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Topic: ethylene glycol cooling bath  (Read 13132 times)

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Offline yxmsoccer

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ethylene glycol cooling bath
« on: October 12, 2011, 06:19:32 PM »
I was trying to do a reaction at -10C, so I checked the cooling bath list and decided to use ethylene glycol and dry ice. But when I added a little bit more dry ice, the temperature started to drop until around -40C. It is quite different from acetone/dry ice mixture which can always stay around -75C. I was wondering if there is any stiochiometric relationship between ml of ethylene glycol and g of dry ice you need to make -10C. Thank you!

Offline Honclbrif

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Re: ethylene glycol cooling bath
« Reply #1 on: October 12, 2011, 07:37:03 PM »
Jensen. C. M. Dry-Ice Bath Based on Ethylene Glycol Mixtures. J. Chem. Ed. 2000, 77, 629
 
http://www.che.psu.edu/faculty/rioux/group/group_info/references/dry_ice_bath_based_on_ethylene_glycol_mixtures.pdf
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Offline yxmsoccer

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Re: ethylene glycol cooling bath
« Reply #2 on: October 13, 2011, 10:16:07 AM »
Just tried. Working perfectly. Thanks a lot!

Offline opsomath

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Re: ethylene glycol cooling bath
« Reply #3 on: October 13, 2011, 11:09:35 AM »
Dude. Salt, ice, go. This is way too complicated.

Offline Honclbrif

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Re: ethylene glycol cooling bath
« Reply #4 on: October 13, 2011, 11:51:30 AM »
Opsomath does have a pretty good point there. For -10 salt and ice is perfectly sufficient. The EtOH/glycol mixtures are really only useful if you have to maintain an intermediate temp. Another problem with them is they have a tendency to freeze solid, so don't immerse your flasks above the equator...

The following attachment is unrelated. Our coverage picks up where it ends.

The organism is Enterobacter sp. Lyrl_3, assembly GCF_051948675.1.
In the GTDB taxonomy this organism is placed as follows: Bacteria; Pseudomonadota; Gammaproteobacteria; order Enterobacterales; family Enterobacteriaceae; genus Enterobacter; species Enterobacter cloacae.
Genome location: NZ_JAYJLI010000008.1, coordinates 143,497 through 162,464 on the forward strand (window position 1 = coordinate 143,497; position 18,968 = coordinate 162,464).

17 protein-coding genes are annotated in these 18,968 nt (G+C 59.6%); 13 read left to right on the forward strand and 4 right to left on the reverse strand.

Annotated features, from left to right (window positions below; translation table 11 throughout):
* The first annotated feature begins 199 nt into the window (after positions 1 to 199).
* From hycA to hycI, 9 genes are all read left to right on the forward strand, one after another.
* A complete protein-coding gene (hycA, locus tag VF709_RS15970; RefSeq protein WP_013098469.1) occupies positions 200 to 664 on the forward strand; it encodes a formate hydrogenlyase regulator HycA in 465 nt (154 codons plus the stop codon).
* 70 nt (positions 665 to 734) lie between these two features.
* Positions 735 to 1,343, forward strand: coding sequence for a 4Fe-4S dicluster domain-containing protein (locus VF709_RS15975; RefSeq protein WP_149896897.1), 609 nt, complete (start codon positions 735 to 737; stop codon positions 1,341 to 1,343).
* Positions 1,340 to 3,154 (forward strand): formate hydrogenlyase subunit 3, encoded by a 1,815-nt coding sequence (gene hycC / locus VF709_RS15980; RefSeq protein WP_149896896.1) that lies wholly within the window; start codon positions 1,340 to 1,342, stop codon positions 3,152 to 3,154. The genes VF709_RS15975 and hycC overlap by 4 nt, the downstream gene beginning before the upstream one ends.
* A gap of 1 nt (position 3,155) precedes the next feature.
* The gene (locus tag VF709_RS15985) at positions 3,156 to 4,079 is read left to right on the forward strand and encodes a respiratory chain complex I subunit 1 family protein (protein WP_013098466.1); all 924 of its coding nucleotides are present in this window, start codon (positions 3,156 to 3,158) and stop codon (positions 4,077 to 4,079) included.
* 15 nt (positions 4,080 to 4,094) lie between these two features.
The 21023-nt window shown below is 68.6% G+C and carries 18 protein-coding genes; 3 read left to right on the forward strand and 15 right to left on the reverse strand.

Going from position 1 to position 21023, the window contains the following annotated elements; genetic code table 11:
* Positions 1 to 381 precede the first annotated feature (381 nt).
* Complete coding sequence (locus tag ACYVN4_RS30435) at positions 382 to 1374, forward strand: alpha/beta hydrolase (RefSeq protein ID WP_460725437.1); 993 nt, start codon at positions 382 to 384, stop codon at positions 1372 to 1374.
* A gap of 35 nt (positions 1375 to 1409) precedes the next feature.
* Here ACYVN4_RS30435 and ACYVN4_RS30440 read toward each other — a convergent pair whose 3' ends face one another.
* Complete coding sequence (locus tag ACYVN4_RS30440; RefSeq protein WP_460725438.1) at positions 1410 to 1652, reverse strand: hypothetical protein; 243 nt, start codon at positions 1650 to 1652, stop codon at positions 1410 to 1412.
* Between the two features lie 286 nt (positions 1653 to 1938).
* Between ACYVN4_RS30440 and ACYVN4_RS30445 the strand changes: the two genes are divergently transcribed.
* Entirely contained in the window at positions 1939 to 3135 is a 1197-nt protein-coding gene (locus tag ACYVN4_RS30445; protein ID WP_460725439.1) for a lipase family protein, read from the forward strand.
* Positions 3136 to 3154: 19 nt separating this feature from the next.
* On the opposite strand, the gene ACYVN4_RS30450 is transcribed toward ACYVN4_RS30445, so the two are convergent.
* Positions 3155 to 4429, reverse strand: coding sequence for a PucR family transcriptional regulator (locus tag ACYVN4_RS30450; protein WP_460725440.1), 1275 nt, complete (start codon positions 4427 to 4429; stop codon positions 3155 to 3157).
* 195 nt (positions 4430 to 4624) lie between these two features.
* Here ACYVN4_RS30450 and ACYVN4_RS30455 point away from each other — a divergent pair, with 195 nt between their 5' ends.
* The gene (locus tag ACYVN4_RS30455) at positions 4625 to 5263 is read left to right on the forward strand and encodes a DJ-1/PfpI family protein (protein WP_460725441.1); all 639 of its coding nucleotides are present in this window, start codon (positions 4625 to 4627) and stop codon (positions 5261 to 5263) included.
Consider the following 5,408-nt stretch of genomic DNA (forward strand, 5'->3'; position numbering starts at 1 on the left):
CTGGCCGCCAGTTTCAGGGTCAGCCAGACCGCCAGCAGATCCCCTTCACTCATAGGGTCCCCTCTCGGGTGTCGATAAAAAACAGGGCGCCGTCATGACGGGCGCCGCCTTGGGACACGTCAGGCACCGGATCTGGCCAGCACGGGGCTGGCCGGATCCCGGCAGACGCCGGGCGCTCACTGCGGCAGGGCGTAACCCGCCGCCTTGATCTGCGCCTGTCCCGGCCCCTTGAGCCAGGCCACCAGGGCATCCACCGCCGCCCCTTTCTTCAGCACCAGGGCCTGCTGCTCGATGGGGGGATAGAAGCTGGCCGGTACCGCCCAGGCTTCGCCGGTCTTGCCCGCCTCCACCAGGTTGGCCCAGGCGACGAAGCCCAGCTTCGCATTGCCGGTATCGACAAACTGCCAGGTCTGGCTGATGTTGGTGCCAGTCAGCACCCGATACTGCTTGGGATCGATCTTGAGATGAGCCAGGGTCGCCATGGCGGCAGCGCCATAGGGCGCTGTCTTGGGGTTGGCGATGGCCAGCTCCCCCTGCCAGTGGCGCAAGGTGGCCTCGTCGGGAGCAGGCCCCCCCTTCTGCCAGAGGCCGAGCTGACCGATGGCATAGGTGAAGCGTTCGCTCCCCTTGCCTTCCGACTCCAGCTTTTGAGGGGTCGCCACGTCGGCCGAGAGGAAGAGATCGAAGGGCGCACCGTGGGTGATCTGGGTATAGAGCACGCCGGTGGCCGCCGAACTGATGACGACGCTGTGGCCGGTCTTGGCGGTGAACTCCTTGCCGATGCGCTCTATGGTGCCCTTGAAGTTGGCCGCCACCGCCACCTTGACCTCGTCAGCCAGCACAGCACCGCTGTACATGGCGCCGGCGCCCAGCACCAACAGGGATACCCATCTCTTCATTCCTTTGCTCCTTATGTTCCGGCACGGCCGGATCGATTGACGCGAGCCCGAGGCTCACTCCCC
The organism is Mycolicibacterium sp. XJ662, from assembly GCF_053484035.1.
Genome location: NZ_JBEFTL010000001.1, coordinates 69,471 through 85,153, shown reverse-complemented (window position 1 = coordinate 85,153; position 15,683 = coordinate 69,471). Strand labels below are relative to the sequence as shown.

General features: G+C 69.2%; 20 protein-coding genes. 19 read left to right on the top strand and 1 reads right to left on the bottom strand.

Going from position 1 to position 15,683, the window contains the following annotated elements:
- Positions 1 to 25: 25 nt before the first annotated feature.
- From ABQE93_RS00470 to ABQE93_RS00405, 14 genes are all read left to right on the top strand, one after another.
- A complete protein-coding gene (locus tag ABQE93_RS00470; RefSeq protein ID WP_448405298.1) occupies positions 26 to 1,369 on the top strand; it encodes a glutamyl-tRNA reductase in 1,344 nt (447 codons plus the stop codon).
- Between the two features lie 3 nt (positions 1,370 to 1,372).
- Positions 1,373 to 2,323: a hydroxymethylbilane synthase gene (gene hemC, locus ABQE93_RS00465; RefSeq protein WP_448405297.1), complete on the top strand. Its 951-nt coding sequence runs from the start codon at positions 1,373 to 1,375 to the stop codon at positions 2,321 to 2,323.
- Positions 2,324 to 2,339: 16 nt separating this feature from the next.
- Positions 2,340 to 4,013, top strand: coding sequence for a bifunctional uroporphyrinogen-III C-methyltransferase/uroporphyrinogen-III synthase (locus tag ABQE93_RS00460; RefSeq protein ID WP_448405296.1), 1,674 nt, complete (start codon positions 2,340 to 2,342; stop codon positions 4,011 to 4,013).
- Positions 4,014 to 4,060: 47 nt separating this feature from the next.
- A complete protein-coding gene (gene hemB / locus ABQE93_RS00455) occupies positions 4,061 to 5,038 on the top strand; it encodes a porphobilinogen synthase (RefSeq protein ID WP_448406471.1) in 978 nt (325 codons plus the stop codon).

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Offline yxmsoccer

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Re: ethylene glycol cooling bath
« Reply #5 on: October 13, 2011, 02:26:13 PM »
Got it! Do you also have any ways to keep it overnight? What if I have a automatic cooling bath machine in my lab!

Offline Honclbrif

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Re: ethylene glycol cooling bath
« Reply #6 on: October 13, 2011, 03:41:08 PM »
If you have an automatic cooling bath with a thermostat it should take care of itself, as long as it can reach the temp range you need.
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Offline Halogenator

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Re: ethylene glycol cooling bath
« Reply #7 on: October 21, 2011, 06:22:55 PM »
I was trying to do a reaction at -10C, so I checked the cooling bath list and decided to use ethylene glycol and dry ice. But when I added a little bit more dry ice, the temperature started to drop until around -40C. It is quite different from acetone/dry ice mixture which can always stay around -75C. I was wondering if there is any stiochiometric relationship between ml of ethylene glycol and g of dry ice you need to make -10C. Thank you!

You added too much dry ice. Ethylene glycol freezes at -13C. Any CO2/solvent bath must have liquid and frozen solvent in equilibrium for proper temperature control, otherwise it will approach -78ish.

Opsomath does have a pretty good point there. For -10 salt and ice is perfectly sufficient. The EtOH/glycol mixtures are really only useful if you have to maintain an intermediate temp. Another problem with them is they have a tendency to freeze solid, so don't immerse your flasks above the equator...

Except salt and ice gives you about -20 unless heat transfer is lousy which it frequently is because salt/ice freezes solid. If I want -20 I use dry ice/brine.
If I want -10 I use the automatic cooling bath with ethylene glycol/H20 for the bath fluid.

Offline Honclbrif

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Re: ethylene glycol cooling bath
« Reply #8 on: October 21, 2011, 11:00:13 PM »
Every time I've done salt + ice I've gotten -10C, with a healthy amt of salt well mixed.
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